We ask the experts to assess the health benefits of a gluten-free diet.

The lowdown

While some people have a medical need to black ban gluten (if they have coeliac disease or are medically diagnosed as gluten intolerant), for others, cutting out gluten seems to be a new way to try to lose weight. To go gluten-free you need to avoid barley, rye, oats and wheat and carefully check ingredients before buying processed foods.

What’s it doing to your body?

Not only does she think it’s unnecessary to eliminate gluten if you have no medical reason to, nutritionist Zoe Bingley-Pullin says “there’s an equal amount of poor quality gluten-free products as there are good-quality products because it’s now such a marketing strategy.”

Besides, going gluten-free doesn’t mean you’ll lose weight.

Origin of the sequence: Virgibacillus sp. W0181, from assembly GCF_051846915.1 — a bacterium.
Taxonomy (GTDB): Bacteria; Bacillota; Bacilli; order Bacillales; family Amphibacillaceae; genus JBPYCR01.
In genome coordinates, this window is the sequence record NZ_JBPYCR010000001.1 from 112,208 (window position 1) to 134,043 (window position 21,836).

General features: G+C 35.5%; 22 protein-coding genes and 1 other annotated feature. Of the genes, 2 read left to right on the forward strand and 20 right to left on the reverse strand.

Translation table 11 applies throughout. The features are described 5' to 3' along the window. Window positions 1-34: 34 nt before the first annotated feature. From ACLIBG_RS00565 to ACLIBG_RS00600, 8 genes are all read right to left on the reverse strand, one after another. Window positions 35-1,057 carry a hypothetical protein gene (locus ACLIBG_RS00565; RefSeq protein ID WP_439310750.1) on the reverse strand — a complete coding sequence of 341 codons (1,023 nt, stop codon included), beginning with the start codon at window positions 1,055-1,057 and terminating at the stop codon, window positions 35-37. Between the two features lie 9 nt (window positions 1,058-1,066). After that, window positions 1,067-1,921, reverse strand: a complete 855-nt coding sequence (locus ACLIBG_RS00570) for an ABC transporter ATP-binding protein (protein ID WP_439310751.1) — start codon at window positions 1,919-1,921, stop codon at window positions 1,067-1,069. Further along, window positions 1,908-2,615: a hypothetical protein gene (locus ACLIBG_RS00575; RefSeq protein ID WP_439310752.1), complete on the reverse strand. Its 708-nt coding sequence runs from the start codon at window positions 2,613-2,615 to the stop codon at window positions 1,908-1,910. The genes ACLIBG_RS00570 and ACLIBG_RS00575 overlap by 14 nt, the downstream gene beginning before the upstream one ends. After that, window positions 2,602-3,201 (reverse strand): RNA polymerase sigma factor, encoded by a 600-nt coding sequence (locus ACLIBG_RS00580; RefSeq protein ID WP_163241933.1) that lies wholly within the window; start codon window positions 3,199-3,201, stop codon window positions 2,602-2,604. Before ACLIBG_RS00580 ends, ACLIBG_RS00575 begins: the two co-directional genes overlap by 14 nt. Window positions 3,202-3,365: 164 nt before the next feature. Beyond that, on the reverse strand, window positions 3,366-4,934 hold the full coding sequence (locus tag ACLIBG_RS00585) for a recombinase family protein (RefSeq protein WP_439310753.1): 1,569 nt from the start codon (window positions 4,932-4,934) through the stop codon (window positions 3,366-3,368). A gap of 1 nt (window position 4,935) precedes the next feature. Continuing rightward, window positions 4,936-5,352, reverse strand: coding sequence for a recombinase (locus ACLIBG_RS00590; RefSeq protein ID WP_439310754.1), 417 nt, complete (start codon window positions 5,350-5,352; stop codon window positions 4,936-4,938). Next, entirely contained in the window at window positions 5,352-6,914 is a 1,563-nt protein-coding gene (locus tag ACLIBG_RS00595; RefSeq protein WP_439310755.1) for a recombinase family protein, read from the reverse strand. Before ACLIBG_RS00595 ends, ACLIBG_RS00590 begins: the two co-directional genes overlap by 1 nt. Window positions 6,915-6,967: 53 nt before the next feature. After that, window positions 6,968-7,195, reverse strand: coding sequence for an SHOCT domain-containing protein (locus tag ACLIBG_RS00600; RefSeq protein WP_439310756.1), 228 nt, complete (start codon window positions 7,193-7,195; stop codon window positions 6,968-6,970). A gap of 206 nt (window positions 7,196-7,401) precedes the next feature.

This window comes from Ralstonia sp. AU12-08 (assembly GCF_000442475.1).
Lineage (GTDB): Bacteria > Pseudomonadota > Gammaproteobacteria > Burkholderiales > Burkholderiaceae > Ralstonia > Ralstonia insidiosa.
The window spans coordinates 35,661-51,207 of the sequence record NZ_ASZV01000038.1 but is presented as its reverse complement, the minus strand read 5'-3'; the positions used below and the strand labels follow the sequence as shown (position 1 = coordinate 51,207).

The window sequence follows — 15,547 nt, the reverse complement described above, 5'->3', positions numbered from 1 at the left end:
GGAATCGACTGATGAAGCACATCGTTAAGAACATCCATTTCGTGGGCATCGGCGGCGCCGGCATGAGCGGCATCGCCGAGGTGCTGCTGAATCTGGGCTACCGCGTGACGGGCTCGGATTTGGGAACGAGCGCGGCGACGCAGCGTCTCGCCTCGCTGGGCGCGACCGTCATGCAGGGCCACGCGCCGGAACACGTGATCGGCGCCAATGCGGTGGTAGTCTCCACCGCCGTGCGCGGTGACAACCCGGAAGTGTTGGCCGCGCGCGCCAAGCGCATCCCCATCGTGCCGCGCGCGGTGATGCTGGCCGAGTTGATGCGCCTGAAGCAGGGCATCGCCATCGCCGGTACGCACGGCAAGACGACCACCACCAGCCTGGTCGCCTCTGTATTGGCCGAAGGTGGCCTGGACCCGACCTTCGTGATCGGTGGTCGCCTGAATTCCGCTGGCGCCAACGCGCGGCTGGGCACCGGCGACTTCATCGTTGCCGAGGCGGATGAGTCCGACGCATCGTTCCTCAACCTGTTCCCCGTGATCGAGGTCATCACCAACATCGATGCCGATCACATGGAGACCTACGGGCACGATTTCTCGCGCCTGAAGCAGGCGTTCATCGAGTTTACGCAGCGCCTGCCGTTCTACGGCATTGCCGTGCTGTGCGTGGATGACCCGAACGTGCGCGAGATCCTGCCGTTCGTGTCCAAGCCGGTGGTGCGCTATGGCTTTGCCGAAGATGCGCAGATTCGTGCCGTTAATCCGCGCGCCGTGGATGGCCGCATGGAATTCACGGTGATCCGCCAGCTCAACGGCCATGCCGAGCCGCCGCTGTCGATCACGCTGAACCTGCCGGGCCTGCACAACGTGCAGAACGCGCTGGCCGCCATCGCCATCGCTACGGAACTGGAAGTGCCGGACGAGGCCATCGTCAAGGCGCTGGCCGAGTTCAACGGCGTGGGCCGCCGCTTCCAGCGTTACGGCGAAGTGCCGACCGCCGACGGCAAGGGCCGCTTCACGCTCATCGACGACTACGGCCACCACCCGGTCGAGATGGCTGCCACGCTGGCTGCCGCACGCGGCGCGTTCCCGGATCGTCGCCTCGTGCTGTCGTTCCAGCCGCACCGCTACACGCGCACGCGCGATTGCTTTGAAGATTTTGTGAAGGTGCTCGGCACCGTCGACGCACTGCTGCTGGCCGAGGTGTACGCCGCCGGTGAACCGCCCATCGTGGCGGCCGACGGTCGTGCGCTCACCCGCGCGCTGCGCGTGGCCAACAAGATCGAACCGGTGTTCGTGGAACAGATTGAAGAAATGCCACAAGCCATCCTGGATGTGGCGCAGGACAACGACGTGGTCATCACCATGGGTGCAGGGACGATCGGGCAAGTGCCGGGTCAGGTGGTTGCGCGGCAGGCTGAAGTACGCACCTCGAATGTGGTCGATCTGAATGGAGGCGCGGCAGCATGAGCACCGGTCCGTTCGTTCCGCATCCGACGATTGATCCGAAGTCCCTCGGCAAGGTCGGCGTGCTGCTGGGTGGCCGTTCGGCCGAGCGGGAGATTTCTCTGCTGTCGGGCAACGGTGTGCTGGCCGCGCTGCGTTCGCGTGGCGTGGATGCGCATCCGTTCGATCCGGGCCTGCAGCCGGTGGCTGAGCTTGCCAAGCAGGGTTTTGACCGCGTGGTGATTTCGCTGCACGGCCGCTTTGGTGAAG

“Most gluten-free foods are actually high GI,” she says. That means they cause a surge in sugar levels but don’t sustain you for long. “So if you’re trying to lose weight, a gluten-free diet may not always be the best thing for that,” says Dr Stephen Thornley, endocrinologist at Southern Endocrine in Sydney. Instead of eliminating gluten, you’re better off simply eating whole unprocessed carbohydrates, Bingley-Pullin says.


“If you’ve got a nutritious diet, going gluten-free is not necessarily a bad thing,” says Dr Thornley. Just remember, it might not be the best thing for weight loss and isn’t worth sticking to if you’re not getting anything out of it – unless, of course, you have a medical reason for doing it.

Author: Dr Evelyn Lewin

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